Since the Official Languages Act of 1969, both English and French have been the official languages of Canada.
The majority of Canada’s French-speaking population lives in Quebec. The province follows the Charter of the French Language and uses French as the main language in both the government and daily life.
However, the number of predominantly French speakers in Quebec is starting to decline. Census data suggests that from 2016 to 2021, numbers dropped from 79% to 77%. This trend has prompted some Québécois to push for more French-speaking in the province.
Additionally, about 25% of the Canadian population speak a first language besides French and English.
“The results that we released today show in large part that trends are continuing in Canada,” Éric Caron-Malenfant, assistant director of the Centre for Demography at Statistics Canada, CBS reported.
Want to learn more about Canada’s official languages? Keep reading to discover why both English and French are used.
The Bilingual History of Canada
The French history of Canada can be traced back to Jacques Cartier’s 1534 voyage. King Francis I of France sent Cartier to find a trade route to Asia. Despite indigenous people living on the land, Cartier declared the area for France. Cartier is credited with naming the area “Canada” but he took the name from the Huron-Iroquois word “kanata” which means village.
Cartier ultimately made three voyages along the St. Lawrence River but never found valuable minerals or gems so the French crown lost interest in Canada. While Cartier never established a French colony, he laid the groundwork for future French expansion into the area.
In the early 1600s, the profitable fur trade renewed French interest in Canada. Samuel de Champlain established the first French colony in Canada, as a way to boost France’s participation in the fur trade. Champlain is celebrated as the Father of New France.
While France’s power was growing in Canada, the British were also expanding their territories into parts of Nova Scotia and Newfoundland. The two European world powers entered into the Seven Years’ War to fight for global dominance. France lost the war and gave control of Canada to the British in 1763.
In 1867, the Dominion of Canada united the provinces of Quebec, Ontario, Nova Scotia, and New Brunswick. This allowed Canada to operate as a country, not a British colony, but it wasn’t until 1982 that Canada became fully independent from Britain.
After the Dominion was established, French was made the official language of Quebec. 90% of the country’s French speakers live in Quebec today. While French and English are both official national languages in Canada, Quebec only uses French for provincial operations.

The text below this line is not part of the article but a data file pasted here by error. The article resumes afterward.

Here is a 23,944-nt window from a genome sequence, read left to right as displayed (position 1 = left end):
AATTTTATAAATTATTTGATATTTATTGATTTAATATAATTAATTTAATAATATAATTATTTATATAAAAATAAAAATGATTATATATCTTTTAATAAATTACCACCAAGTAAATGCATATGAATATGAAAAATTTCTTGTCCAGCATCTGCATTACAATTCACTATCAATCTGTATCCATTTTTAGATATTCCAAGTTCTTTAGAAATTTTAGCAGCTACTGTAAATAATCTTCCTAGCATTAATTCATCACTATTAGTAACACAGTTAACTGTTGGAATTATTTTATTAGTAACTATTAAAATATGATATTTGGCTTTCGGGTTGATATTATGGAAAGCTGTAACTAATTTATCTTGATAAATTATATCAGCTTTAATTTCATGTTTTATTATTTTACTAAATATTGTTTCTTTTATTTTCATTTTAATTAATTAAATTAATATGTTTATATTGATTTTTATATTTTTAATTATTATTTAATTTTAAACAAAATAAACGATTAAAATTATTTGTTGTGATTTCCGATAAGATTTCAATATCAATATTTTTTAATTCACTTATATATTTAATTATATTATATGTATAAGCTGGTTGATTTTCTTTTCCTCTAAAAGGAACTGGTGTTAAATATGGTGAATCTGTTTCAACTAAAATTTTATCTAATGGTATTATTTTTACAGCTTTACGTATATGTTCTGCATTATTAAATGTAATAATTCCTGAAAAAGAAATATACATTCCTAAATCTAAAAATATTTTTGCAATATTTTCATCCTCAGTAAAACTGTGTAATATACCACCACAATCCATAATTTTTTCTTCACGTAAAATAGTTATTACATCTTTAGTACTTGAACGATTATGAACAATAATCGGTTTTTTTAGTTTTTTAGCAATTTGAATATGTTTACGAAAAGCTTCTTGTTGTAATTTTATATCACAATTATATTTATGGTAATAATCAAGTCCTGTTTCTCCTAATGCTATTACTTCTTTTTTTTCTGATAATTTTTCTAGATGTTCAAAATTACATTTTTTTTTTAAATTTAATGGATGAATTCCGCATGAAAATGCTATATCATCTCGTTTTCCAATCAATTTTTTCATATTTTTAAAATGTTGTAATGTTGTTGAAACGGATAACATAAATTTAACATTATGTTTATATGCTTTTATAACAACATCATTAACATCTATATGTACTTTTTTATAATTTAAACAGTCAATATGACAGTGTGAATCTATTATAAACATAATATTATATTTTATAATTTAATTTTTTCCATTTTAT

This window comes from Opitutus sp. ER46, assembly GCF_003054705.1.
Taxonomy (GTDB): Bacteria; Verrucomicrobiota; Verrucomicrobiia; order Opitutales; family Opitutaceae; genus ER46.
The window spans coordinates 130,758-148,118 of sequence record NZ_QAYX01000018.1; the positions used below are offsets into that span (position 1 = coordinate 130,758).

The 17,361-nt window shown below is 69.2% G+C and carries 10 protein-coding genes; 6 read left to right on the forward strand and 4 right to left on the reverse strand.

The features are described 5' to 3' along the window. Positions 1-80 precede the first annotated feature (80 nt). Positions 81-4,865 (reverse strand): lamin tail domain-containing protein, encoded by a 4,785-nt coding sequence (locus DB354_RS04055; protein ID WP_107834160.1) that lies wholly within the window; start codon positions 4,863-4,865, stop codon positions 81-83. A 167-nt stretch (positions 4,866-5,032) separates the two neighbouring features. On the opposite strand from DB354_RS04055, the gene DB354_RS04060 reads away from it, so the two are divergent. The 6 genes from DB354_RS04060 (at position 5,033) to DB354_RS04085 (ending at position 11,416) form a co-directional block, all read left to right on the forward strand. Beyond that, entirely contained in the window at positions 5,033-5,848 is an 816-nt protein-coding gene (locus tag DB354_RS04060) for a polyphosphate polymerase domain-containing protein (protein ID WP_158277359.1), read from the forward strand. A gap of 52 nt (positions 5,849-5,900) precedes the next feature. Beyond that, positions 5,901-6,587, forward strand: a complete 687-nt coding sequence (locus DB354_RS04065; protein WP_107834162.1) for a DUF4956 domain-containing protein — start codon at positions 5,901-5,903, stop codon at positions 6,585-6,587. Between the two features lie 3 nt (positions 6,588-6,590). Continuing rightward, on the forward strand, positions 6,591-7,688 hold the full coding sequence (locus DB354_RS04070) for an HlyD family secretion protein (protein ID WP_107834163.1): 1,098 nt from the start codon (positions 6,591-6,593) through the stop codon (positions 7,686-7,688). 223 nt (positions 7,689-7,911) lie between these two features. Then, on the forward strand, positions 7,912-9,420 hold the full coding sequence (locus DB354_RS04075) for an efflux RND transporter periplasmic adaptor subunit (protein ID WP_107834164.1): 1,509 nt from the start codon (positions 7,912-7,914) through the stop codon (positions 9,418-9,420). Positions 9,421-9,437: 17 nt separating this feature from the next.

What Languages Are Used in Schools?
Although Canada is a bilingual country, most schools use English as the primary language for instruction. Students in Quebec, however, are required to attend primary and secondary school in French with few exceptions.
To promote bilingualism, French is primarily taught as a second language in English-speaking schools and English is taught in French-speaking schools.
For post-secondary education, students can decide to attend either a French or English language university as both operate in Canada.
Additional Languages Spoken in Canada
13% of Canada’s population is reported to speak a language other than English and French at home. Following English and French, the most common languages in Canada are Mandarin, Cantonese, and Punjabi.
Over 70 indigenous languages are also used in Canada. According to Statistics Canada, 189,000 people speak an indigenous language as their first language. Inuktitut and Cree, are the two indigenous languages most widely spoken at home.
While multilingualism is growing in Canada, Quebec is trying to retain its French Canadian cultural heritage by maintaining French as the primary language. A new law passed in May requires French to be used by small businesses and limits the number of students who can study at English-speaking junior colleges.
Canada’s official languages showcase how history continues to impact the country’s culture and traditions today.
Want to dive into other interesting language stories? Check out the ALTA Beyond Words Blog for more.
Stephanie Brown is a New York City-based travel blogger and freelance content creator.
You can find her at The Adventuring Millennial.